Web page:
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Stunning Portraits of D-Day Veterans Returning to Their Most Memorable Places of Battle

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Photographer Robin Savage has composed a breathtaking series of portraits featuring veterans of the D-Day landings, revisiting the exact spots of their most memorable moments in action. The series features 33 individuals as they make the dignified journey back into Normandy, opening the emotional wounds of war, fear, and survival. Most recall friends lost as they pass through the tall grass or sandy beaches where they fought for their lives in the horror of battle. The photographs are significant, moving, and stunning emblems to the memories of sacrifice. Robin doesn’t want the photos’ significance to be lost. As this extraordinary generation dwindles in numbers, it is a new generation’s responsibility to remember, honor, and offer gratitude to those lost and returned from D-Day.

The entire series is featured in a book available now, more than 70 years after the veterans landed in Normandy. Here are a few of the fearless survivors seen in D-Day – Last of the Liberators.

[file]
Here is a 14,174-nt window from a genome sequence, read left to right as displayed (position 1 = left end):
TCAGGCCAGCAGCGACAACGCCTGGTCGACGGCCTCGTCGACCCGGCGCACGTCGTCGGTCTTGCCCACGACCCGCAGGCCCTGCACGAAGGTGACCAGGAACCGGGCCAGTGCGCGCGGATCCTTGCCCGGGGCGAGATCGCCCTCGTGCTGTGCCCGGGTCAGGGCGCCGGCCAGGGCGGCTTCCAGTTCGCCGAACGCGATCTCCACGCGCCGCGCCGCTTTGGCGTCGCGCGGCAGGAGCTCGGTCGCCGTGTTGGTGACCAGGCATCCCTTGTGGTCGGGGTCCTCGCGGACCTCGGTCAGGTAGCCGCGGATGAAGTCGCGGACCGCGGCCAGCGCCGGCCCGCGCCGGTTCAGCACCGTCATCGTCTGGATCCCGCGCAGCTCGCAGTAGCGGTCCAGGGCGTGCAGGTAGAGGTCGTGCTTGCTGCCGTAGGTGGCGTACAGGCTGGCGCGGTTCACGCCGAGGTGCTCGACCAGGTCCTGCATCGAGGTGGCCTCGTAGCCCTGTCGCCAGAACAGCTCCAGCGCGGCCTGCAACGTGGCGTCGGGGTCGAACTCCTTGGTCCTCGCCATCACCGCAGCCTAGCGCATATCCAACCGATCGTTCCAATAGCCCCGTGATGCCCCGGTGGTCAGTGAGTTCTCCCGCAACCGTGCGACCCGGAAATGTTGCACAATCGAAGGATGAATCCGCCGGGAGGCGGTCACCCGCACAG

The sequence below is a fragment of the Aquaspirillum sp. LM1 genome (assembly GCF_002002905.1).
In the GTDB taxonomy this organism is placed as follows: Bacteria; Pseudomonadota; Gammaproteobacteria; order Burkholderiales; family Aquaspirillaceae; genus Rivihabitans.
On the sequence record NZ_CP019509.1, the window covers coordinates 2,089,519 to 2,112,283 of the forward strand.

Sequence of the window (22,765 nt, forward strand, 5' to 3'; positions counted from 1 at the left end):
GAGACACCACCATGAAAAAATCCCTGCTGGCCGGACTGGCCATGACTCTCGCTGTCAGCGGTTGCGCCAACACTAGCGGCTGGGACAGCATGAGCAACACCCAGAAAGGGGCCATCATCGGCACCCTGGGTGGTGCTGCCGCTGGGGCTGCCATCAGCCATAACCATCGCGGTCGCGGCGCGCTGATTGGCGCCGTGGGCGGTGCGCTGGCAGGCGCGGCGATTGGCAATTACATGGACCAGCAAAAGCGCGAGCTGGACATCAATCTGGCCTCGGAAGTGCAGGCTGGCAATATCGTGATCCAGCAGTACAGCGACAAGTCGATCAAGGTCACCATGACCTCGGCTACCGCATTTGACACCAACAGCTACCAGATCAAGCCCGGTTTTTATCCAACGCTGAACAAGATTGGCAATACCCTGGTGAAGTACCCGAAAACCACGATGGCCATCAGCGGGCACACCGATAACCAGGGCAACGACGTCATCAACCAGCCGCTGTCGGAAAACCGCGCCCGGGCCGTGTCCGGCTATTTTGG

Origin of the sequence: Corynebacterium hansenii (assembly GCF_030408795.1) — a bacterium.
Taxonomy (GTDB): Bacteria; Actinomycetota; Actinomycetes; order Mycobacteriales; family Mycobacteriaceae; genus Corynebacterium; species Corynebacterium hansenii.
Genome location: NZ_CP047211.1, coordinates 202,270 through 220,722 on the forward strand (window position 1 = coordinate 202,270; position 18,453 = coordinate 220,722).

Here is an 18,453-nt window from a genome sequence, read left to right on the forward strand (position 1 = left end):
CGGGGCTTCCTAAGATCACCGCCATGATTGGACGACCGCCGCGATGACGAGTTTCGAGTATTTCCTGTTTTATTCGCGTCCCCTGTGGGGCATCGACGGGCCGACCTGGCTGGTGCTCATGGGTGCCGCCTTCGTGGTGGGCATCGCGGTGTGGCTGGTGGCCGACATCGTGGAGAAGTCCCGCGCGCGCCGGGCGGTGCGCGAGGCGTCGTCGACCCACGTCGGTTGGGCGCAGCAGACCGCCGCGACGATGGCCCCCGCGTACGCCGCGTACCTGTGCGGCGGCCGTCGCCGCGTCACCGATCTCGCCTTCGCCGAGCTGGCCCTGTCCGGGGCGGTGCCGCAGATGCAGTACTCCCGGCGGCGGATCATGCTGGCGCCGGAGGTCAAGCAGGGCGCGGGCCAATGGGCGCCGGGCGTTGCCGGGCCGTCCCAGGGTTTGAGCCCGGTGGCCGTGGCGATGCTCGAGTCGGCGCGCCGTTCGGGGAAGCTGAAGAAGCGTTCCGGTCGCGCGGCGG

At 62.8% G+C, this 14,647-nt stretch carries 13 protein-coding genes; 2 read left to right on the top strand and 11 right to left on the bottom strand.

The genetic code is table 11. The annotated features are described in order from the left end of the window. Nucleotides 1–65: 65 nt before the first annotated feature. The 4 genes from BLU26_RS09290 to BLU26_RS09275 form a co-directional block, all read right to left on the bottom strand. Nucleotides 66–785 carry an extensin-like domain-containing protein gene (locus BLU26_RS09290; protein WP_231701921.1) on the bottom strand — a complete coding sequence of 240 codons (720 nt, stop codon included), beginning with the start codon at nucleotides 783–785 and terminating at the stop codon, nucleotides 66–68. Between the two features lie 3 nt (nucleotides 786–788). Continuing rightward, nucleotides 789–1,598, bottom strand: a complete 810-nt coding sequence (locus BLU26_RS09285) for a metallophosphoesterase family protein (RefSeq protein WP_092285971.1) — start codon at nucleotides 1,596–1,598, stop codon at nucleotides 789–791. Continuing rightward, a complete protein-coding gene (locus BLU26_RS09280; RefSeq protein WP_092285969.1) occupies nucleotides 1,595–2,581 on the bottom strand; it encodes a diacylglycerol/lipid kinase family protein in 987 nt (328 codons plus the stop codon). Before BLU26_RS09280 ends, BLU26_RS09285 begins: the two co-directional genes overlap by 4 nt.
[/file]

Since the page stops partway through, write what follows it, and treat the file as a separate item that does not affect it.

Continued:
Nick Archdale

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Nick Archdale was a member of the 7th Parachute Battalion, who missed the drop zone on D-Day. He was made commander after more than 80 casualties to his company, leaving on 11 survivors.

Vera Hay

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Vera Hay was a QA nurse at the Chåteau de Beaussy, a field hospital for British troops. The Junior Sister team was required to work around the clock, treating more than 200 casualties a day.

Geoff Pattinson

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While patrolling the Chåteau St. Cóme for German presence, Geoff Pattinson and Corporal Jack Watkins were spotted by the enemy and fire was opened on them. Geoff ran through the woods behind the stable (pictured here) but was shot in the leg. He was later evacuated back to England.

James Corrigan

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James Corrigan is standing near the spot were he dug a foxhole to shelter from a German invasion. He was given food by Bernard, the son of a farmer who still lives on the property. Corrigan visits him every year on June 6th.